One of Venice’s great new houses—the M Cube by designer Mark Baez— is in danger of being at least partially demolished because of a local height restriction that says it’s about two feet above code (32 feet instead of 30). The prefab, modular building glows from within thanks to exterior windows and sliding doors made of translucent fiberglass. These and other elements make the cube look like a Japanese Tatami home floating above the city. The structure also uses radiant heating powered by solar panels on the roof. A hearing on the home is scheduled for June 2 (at LA City Council chambers at 10 a.m.) , and the architect is urging supporters to email their local councilman Bill Rosendahl at email@example.com. So what’s two feet between friends, right?
According to both the New York Times and the LA Times, Eli Broad appears to have settled once and for all on a Downtown LA site for his new museum, and has gone so far as to hold a new competition for its architect. Further background has it that Thom Mayne, who had been favored to design Broad’s museum, is now out, and the new finalists are Rem Koolhaas, Diller Scofidio + Renfro, Herzog & De Meuron, Christian de Portzamparc, Foreign Office Architects, and recent Pritzker Prize winners SANAA. According to the New York Times, the jury appeared to favor Diller Scofidio + Renfro and Koolhaas. A choice, according to their story, could be made within the week. Read More
DANCING WITH STARCHITECTS
Eavesdrop got all flustered when the Chicago Dancing Festival, an annual event celebrating American dance, announced the theme for its August 27 event: “The Dancing Skyline.” Could this be like Dancing with the Stars or a Pilobolus-like pile of dancers recreating buildings from Chicago’s iconic skyline? Probably neither, as the festival’s website simply describes it as “a lecture and demonstration focused on themes of architecture and dance.” Still, we would have paid good money to see Jeanne Gang paired with the likes of Jay Franke of the Lar Lubovitch Dance Company prancing off against Helmut Jahn and Fabrice Calmels of the Joffrey Ballet. A gossip columnist can dream! Read More
One of the perks of being an architect is the excuse to build yourself the coolest of all possible houses (despite any budget holes it may push you into). An excellent way to explore this phenomenon comes at this weekend’s Venice Art Walk + Auctions, and their Art and Architecture Tours. Featured on the tours is one of the wackiest houses we’ve ever seen: Architect Tony Coscia’s own Skywave House (above), a serpentine sculptural form unraveling itself from a single plane and hovering over a glass base. Another highlight is Glenn Williams’ Guitar House, a cubist creation that the architect designed for himself after being inspired by a Picasso painting of a guitar. Read More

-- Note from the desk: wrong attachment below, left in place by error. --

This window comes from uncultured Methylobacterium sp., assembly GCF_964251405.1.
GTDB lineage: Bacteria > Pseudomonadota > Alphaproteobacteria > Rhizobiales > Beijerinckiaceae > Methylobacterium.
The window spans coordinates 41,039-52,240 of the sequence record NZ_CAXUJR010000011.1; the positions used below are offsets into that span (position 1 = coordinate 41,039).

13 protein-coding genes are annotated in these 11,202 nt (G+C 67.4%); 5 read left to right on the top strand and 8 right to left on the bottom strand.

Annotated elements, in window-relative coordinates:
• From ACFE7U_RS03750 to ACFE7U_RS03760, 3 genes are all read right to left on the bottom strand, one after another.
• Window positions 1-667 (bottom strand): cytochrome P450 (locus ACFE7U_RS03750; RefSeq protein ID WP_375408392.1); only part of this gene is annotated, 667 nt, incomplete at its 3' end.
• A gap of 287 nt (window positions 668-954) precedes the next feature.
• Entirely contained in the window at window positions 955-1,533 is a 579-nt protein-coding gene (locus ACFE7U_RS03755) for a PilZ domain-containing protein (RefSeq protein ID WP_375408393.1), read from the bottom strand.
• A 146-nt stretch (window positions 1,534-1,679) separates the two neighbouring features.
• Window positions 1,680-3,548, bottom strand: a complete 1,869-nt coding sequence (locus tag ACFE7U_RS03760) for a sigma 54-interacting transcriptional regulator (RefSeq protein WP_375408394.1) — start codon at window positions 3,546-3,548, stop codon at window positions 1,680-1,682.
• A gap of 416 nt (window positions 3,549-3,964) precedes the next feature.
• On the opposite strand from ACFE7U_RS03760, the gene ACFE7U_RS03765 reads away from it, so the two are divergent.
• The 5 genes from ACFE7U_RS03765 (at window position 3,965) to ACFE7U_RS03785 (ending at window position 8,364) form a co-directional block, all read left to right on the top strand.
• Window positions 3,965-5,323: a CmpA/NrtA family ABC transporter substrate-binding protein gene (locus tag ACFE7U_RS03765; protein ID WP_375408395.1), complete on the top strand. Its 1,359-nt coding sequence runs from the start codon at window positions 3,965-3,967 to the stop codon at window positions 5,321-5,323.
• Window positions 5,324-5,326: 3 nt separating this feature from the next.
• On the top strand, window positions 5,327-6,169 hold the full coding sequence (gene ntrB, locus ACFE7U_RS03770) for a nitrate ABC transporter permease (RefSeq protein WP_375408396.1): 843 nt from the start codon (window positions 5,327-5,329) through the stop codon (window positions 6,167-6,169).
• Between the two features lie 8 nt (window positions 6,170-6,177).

On Monday, the latest portion of Hudson River Park opened to the public, bringing with it a novel pair of attractions along New York’s expanding West Side greenway. Located just north of Chelsea Piers, the project rises atop Piers 62 and 63, which together with Pier 64 form the roughly 8-acre, U-shaped landscape that Michael Van Valkenburgh Associates (MVVA) named Chelsea Cove when starting the project in 2001. “Our main vision was to create not only a park for people moving along the bikeway, but primarily for the community,” said Peter Arato, senior associate at MVVA. Read More
New Las Vegas megaresort City Center, which we reviewed in January (it features buildings by Daniel Libeskind, Cesar Pelli, Rafael Viñoly, Helmut Jahn, and others) just reported its first quarter results. They weren’t good. The’s $8.5 billion project, owned by MGM Mirage and Dubai World (which has finally worked out a debt restructuring deal with its creditors), recorded an operating loss of $255 million, and has only been able to sell about 100 of its 2,400 luxury condominiums, according to the Wall Street Journal. MGM is also locked in a lawsuit with its contractor, Perini Building Co, for defective workmanship and overbilling. For what it’s worth the company claims that it will soon begin to turn a profit on the project. Now that’s a Vegas bet we’re interested in following.
Last night was the American Academy of Arts and Letters‘ annual ceremonial. The venerable organization inducted new members, meted out awards, and exhibited newly acquired artwork. Among the honorees were many familiar names from the architecture world. Henry Cobb, a long-standing member of the Academy, presented the Arnold W. Brunner Memorial Prize in Architecture to Michael van Valkenburgh—only the second time in history that the prestigious prize has been given to a landscape architect (Dan Kiley was the other, in 1995). The Academy also inducted Thom Mayne of Morphosis into its membership, citing the convention-defying nature of the controversial architect’s work as reason for his worthiness. Read More